California Pharmacists Can Prescribe Birth Control


Pharmacists in California can now prescribe and dispense birth control directly to women.

Pharmacists in California can now prescribe and dispense birth control directly to women under a state law passed back in 2013.

Why the delay? Because it took a few years to develop and approve multiple rounds of revisions to the statewide protocol.

Which birth control methods can California pharmacists prescribe?

At California pharmacies, women will have their choice of the pill, patch, ring, or injection. The only other state with a similar protocol is Oregon, where women can obtain birth control pills and patches at the pharmacy.

In California, women of any age can access this service from a participating pharmacist, so there are no age minimums and no ID checks. This service is completely confidential and no information can be shared with parents or anyone else.

What about pap smears?

A pelvic examination and pap smear aren’t necessary to initiate hormonal birth control, but they’re important for other health reasons. Women seeking birth control from a pharmacist in California will need to complete a health history questionnaire and have their blood pressure taken at the pharmacy. The pharmacist will use this information to determine which methods of birth control are safe.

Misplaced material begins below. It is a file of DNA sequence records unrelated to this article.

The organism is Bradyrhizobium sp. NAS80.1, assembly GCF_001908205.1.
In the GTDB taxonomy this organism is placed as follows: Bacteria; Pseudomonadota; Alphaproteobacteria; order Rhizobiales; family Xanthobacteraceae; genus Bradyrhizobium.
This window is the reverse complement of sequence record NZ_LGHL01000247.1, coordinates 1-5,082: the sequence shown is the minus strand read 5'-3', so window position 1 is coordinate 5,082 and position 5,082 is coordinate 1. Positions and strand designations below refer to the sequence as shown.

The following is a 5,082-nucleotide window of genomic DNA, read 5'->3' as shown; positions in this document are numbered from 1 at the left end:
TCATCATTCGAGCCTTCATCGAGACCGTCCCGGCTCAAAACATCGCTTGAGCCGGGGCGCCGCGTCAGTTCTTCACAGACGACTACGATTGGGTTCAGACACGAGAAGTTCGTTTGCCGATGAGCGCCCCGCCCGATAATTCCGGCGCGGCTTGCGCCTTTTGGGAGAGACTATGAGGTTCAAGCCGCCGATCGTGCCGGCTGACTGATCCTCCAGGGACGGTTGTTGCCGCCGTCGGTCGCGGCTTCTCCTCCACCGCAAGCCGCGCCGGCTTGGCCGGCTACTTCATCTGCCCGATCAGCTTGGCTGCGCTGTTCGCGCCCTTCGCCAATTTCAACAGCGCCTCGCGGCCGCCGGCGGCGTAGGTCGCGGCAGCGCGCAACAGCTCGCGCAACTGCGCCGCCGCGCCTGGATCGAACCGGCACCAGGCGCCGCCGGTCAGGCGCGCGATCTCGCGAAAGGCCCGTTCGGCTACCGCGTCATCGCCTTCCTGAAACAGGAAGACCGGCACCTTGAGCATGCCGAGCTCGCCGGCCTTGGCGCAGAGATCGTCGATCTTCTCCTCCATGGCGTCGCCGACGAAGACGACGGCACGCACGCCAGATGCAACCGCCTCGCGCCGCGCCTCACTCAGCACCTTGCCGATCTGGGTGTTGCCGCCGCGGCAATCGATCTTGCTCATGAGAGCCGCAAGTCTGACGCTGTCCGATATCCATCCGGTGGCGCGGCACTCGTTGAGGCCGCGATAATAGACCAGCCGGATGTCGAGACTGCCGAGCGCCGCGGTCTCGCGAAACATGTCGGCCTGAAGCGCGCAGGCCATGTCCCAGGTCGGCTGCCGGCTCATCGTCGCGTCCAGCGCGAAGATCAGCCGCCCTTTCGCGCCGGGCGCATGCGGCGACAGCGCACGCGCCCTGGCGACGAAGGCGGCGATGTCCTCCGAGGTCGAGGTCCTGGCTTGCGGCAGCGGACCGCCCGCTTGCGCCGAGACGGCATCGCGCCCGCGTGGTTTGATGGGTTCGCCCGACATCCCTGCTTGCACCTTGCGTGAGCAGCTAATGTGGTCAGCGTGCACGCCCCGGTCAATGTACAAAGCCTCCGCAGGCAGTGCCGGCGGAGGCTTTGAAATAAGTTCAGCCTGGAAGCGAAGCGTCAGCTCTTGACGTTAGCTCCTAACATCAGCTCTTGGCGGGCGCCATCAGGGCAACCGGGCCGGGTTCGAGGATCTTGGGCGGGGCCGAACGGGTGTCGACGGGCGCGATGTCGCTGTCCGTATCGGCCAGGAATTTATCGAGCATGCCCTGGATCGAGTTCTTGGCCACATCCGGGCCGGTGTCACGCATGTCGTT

If the pharmacist finds something concerning in the patient’s health history, or if the patient desires a long-acting birth control device, then the pharmacist will refer the patient to a provider who can help with that.

After the visit, the pharmacist will send a note to the woman’s primary care physician to fill them in, unless the patient doesn’t want the pharmacist to do that.

Who’s going to pay for this?

If a patient goes to the pharmacist for her birth control visit and fills her prescription, the prescription costs will be covered by her insurance just the same as if it were written by a physician.

Unfortunately, insurance companies aren't reimbursing pharmacists for these visit as they do for physicians, nurse practitioners, physician assistants, nurse midwives, and even nurses in California. However, pharmacists can charge a fee for the visit that patients would have to pay for out-of-pocket and then submit the receipt to their insurance company for potential reimbursement.

Is this a good idea?

This is an enormous step forward in increasing access to birth control. Hopefully, pharmacists will take pride in providing this important service, and women will appreciate having more choices in terms of how to obtain birth control.

Ideally, more states will pass similar laws that expand access to birth control through pharmacists. Tennessee is already moving forward with legislation, and many other states are considering it. There is also growing federal support for OTC birth control pills.

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